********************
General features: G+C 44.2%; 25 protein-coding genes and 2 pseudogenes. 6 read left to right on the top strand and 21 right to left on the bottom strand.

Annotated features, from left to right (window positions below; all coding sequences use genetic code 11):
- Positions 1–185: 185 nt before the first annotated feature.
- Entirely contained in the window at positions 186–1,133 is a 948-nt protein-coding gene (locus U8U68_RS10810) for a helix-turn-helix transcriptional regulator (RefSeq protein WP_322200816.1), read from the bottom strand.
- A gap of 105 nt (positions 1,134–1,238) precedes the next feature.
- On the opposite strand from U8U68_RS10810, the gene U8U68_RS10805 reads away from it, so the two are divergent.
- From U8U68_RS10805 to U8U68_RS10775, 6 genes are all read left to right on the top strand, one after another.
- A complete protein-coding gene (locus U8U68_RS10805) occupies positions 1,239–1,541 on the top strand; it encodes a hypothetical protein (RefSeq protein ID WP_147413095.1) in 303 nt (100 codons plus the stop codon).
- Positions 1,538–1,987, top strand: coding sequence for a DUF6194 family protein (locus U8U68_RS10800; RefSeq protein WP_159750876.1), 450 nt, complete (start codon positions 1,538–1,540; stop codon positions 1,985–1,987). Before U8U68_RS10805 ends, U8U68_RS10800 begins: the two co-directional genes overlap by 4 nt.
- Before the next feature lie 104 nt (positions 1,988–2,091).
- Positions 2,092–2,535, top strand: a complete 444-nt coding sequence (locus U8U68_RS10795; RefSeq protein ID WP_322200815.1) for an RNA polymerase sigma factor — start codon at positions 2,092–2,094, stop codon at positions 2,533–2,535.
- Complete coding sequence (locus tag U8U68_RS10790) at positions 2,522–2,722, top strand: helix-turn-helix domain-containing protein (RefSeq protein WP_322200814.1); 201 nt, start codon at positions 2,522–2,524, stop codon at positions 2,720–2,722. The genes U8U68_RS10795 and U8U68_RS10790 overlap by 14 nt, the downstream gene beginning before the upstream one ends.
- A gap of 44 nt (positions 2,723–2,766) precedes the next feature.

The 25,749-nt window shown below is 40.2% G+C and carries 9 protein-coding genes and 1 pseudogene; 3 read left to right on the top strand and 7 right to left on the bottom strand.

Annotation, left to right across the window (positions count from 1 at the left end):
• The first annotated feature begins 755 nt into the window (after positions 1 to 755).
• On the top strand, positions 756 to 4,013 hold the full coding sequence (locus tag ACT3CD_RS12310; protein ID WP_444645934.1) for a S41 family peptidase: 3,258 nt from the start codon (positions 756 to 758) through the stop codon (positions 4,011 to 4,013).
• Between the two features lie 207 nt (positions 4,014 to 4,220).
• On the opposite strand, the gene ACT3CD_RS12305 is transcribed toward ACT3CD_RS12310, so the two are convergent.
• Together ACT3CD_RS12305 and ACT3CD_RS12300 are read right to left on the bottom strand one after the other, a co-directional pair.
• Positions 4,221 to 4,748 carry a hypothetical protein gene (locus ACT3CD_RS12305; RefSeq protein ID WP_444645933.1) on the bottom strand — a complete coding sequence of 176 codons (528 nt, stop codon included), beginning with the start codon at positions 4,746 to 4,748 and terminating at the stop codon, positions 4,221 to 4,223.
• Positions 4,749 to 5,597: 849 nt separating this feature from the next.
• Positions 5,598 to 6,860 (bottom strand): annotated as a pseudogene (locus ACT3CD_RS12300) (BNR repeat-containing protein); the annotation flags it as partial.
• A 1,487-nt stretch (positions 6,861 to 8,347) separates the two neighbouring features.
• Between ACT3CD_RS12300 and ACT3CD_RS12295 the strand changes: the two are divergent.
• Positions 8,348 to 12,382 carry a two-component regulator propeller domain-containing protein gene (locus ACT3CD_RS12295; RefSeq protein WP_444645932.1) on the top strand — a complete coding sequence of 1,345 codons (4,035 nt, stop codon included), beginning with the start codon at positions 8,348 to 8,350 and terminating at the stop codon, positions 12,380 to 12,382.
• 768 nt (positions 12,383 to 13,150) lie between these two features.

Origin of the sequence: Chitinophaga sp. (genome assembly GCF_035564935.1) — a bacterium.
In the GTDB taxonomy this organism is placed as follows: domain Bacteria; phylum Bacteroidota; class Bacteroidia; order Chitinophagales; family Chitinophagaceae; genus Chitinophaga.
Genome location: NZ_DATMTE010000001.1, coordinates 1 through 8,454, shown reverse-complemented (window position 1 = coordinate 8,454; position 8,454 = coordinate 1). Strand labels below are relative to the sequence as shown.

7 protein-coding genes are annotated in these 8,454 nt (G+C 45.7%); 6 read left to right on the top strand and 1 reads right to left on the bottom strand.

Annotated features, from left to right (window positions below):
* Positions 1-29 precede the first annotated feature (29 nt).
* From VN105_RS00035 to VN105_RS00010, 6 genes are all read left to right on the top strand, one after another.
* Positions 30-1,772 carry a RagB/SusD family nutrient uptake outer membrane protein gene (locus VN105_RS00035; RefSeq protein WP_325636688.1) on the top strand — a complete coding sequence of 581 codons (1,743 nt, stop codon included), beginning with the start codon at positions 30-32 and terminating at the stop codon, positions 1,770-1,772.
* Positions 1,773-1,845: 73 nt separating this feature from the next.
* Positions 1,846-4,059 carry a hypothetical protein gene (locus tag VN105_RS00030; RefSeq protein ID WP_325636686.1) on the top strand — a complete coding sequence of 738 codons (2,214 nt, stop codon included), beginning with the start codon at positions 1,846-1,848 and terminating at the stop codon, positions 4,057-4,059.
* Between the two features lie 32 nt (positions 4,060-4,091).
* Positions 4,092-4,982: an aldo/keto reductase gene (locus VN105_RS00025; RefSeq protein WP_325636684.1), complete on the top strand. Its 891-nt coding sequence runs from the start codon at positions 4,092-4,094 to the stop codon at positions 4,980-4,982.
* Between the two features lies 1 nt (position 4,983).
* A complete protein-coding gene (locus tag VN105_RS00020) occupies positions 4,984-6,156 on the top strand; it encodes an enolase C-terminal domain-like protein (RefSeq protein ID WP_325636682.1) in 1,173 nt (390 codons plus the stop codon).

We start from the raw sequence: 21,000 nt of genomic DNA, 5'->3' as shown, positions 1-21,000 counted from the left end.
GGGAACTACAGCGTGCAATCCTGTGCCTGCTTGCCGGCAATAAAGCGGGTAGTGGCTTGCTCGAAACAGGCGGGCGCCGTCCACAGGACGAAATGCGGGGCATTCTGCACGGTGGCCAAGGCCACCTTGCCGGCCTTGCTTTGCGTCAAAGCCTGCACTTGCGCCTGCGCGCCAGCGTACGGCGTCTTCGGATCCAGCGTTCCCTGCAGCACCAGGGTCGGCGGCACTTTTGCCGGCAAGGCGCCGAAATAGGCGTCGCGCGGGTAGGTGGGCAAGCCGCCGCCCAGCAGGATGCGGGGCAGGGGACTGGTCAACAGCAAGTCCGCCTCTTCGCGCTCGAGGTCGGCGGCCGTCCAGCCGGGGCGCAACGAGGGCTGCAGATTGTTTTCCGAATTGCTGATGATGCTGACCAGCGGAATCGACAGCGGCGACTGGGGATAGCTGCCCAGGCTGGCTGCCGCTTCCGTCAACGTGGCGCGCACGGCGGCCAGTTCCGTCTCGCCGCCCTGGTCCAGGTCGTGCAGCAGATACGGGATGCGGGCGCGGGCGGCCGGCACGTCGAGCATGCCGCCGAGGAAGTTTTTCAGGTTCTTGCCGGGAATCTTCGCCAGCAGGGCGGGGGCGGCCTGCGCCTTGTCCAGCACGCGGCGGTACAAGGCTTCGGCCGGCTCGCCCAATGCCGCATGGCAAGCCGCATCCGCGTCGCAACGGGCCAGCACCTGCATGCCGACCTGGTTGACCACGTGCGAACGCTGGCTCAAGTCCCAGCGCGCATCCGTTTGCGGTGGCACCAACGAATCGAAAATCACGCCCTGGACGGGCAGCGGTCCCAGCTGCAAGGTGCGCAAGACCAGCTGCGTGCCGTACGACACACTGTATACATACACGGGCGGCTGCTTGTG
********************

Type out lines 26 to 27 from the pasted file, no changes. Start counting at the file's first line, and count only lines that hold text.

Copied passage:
• Positions 8,348 to 12,382 carry a two-component regulator propeller domain-containing protein gene (locus ACT3CD_RS12295; RefSeq protein WP_444645932.1) on the top strand — a complete coding sequence of 1,345 codons (4,035 nt, stop codon included), beginning with the start codon at positions 8,348 to 8,350 and terminating at the stop codon, positions 12,380 to 12,382.
• 768 nt (positions 12,383 to 13,150) lie between these two features.